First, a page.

Thousands of slaves mined for gold in the early 1800s in North Carolina

By 1825, most of the gold nuggets and flakes found in streams had been mined.

Riding the kibble underground gold mining in mid 19th century

Cornish-designed bucket used to hoist miners and gold to the surface


A Stanley County farmer, Mathias Barringer, found an outcrop of quartz with a gold vein while following a trail of nuggets upstream.

He realized the small nuggets found in rivers were eroded from the exposed gold vein.

Baringer decided to extract gold from the rock rather than the stream, and so the first subsurface gold mine in North Carolina was born.

Prospectors began looking for “color”, the whie quartz vein that indicated the loction of gold. Most were not skilled in subsurface mining; serius accidents and deaths were fairly common.

European immigrants bring in mining know-how
Immigrants from Cornwall, England and Germany brought mining expertise and technology.

Old photo of gold miners working under a vein in Gold Hill NC

Subsurface gold mining involved tough working conditions


Examples include stamp mills, blasting and drilling techniques, mine shafts, drifts, beam reinforced ceilings and walls, and the Cornish-designed buckets (kibbles) that hoisted miners and gold to the surface.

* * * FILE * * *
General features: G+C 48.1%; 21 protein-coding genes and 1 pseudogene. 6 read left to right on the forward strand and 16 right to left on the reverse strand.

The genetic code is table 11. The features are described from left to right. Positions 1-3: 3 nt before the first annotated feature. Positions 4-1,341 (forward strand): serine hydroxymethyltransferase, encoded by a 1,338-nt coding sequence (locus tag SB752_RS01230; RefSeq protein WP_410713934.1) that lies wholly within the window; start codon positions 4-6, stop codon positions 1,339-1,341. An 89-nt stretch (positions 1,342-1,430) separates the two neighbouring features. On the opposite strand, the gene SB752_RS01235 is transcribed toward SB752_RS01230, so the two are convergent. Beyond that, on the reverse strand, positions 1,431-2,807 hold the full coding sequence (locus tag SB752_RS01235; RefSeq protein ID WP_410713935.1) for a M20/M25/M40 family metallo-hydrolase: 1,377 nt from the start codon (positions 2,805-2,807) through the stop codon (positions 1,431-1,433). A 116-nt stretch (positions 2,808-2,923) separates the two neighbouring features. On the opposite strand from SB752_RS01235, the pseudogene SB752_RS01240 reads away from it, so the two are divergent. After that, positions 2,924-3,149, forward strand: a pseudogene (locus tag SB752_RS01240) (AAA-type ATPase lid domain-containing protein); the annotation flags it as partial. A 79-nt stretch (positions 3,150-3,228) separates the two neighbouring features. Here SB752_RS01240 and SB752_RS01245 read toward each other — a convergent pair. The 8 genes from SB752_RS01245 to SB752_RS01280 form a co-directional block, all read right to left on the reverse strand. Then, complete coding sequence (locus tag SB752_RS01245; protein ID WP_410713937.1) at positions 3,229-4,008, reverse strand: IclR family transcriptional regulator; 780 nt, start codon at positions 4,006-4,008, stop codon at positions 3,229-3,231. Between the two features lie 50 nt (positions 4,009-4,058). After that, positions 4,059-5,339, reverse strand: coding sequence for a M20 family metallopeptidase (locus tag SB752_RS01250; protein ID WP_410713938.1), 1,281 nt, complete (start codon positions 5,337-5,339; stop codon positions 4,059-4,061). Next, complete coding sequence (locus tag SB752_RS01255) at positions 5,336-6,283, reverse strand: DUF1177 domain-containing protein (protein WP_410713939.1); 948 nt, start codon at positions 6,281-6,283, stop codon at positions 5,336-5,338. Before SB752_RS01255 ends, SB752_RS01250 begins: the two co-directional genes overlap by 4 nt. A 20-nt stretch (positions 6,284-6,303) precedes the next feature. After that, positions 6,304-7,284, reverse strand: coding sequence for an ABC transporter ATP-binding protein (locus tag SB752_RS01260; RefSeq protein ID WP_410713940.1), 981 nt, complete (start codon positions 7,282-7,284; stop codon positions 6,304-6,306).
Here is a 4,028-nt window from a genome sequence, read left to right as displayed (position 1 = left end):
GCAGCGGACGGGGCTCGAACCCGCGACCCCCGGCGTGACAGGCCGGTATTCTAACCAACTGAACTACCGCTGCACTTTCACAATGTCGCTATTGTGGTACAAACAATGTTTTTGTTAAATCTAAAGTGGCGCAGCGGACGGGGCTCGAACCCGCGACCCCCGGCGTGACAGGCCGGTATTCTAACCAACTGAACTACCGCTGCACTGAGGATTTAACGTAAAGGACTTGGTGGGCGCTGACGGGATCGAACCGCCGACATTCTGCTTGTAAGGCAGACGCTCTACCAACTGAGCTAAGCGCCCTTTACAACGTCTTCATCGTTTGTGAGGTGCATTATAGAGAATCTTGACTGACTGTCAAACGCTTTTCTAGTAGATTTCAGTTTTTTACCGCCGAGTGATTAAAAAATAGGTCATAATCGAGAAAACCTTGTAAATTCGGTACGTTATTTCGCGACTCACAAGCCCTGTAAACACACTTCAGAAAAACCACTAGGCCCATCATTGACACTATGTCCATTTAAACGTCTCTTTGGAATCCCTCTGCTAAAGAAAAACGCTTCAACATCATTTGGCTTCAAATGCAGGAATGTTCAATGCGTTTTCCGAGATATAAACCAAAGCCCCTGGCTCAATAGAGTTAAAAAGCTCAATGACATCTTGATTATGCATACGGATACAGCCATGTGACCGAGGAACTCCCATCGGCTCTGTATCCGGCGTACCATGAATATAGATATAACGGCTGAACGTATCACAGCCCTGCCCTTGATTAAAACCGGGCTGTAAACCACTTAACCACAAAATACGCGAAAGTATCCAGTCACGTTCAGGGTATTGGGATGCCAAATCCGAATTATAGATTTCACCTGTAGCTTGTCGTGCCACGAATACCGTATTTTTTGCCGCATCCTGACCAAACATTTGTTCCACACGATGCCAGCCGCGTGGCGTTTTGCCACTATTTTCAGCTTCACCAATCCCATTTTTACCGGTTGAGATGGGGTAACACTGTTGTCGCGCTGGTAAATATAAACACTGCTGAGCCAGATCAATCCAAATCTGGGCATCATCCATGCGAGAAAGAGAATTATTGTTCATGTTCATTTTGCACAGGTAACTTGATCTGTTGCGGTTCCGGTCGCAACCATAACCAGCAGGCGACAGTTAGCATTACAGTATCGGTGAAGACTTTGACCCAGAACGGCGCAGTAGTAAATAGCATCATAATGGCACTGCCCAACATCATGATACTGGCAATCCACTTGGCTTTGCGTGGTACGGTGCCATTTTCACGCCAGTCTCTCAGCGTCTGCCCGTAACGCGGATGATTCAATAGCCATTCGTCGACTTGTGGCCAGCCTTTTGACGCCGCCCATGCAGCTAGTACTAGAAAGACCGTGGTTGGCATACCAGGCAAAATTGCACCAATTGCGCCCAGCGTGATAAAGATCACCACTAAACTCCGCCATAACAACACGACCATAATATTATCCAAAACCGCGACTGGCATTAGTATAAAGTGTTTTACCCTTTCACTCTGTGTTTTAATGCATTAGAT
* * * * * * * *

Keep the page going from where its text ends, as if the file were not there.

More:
Underground work at the Reed Mine began in 1831.

In 1842, miners found a 20 foot wide gold vein at Gold Hill in Rowan county. Mining veterans flocked to the area sensing good fortunes. By 1848, the town boasted 15 active mines, 5 stores, 4 doctors, and 27 saloons.

The majority of gold mining towns in North Carolina (unlike th western mining towns popularized in movies), were fairly peaceful due to the strong religious background of the Cornish miners.

Minting Gold
In the early 1800s, North Carolina was the nation’s sole native source of gold. The only U.S. Mint at the time was in Philadelphia. Because of long distance and poor transportation conditions miners looked for an easier and safe way to convert their raw gold into money.

Gold artifacts on display at the Colburn Museum

Gold nuggets and white quartz sample


In 1831, Christopher Bechtler, a German immigrant entrepreneur, proposed to coin the miners gold for a 2.5% fee. The miners agreed and a min opened near Rutherfordton, NC.

From 1831 to 1840 he minted $2.2 million in gold coins and melted 85,000 ounces into bars ($3 billion in today’s value!)

The Bechtler coins were so well accepted for commerce that during the Civil War the monetary obligations of the Confederacy were specified as payable in “Bechtler gold” rather than Union, Confederate or state currency.

In 1835, the U.S. Congress authorized creation of the Charlotte Mint. Soon, Charlotte became a regional banking center, a position it still holds today.